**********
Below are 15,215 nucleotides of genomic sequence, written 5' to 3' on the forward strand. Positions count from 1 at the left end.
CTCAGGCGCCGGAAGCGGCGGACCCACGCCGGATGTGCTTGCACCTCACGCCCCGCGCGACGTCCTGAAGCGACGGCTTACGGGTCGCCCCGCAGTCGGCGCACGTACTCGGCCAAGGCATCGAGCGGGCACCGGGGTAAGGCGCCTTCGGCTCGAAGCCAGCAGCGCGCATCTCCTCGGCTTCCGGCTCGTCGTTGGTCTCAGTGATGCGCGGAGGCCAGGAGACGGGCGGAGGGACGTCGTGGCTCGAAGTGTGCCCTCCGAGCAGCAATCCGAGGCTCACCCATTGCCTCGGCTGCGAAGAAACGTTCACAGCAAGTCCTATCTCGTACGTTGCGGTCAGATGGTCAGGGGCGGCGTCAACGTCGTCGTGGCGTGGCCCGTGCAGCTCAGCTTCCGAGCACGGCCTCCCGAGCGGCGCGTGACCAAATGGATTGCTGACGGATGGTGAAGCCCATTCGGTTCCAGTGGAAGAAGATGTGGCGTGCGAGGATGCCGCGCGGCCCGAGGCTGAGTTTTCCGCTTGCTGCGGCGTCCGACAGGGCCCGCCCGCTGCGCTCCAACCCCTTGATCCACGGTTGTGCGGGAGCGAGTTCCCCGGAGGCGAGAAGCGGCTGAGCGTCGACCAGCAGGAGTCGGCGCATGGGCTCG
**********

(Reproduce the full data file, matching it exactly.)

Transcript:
Below are 15,215 nucleotides of genomic sequence, written 5' to 3' on the forward strand. Positions count from 1 at the left end.
CTCAGGCGCCGGAAGCGGCGGACCCACGCCGGATGTGCTTGCACCTCACGCCCCGCGCGACGTCCTGAAGCGACGGCTTACGGGTCGCCCCGCAGTCGGCGCACGTACTCGGCCAAGGCATCGAGCGGGCACCGGGGTAAGGCGCCTTCGGCTCGAAGCCAGCAGCGCGCATCTCCTCGGCTTCCGGCTCGTCGTTGGTCTCAGTGATGCGCGGAGGCCAGGAGACGGGCGGAGGGACGTCGTGGCTCGAAGTGTGCCCTCCGAGCAGCAATCCGAGGCTCACCCATTGCCTCGGCTGCGAAGAAACGTTCACAGCAAGTCCTATCTCGTACGTTGCGGTCAGATGGTCAGGGGCGGCGTCAACGTCGTCGTGGCGTGGCCCGTGCAGCTCAGCTTCCGAGCACGGCCTCCCGAGCGGCGCGTGACCAAATGGATTGCTGACGGATGGTGAAGCCCATTCGGTTCCAGTGGAAGAAGATGTGGCGTGCGAGGATGCCGCGCGGCCCGAGGCTGAGTTTTCCGCTTGCTGCGGCGTCCGACAGGGCCCGCCCGCTGCGCTCCAACCCCTTGATCCACGGTTGTGCGGGAGCGAGTTCCCCGGAGGCGAGAAGCGGCTGAGCGTCGACCAGCAGGAGTCGGCGCATGGGCTCG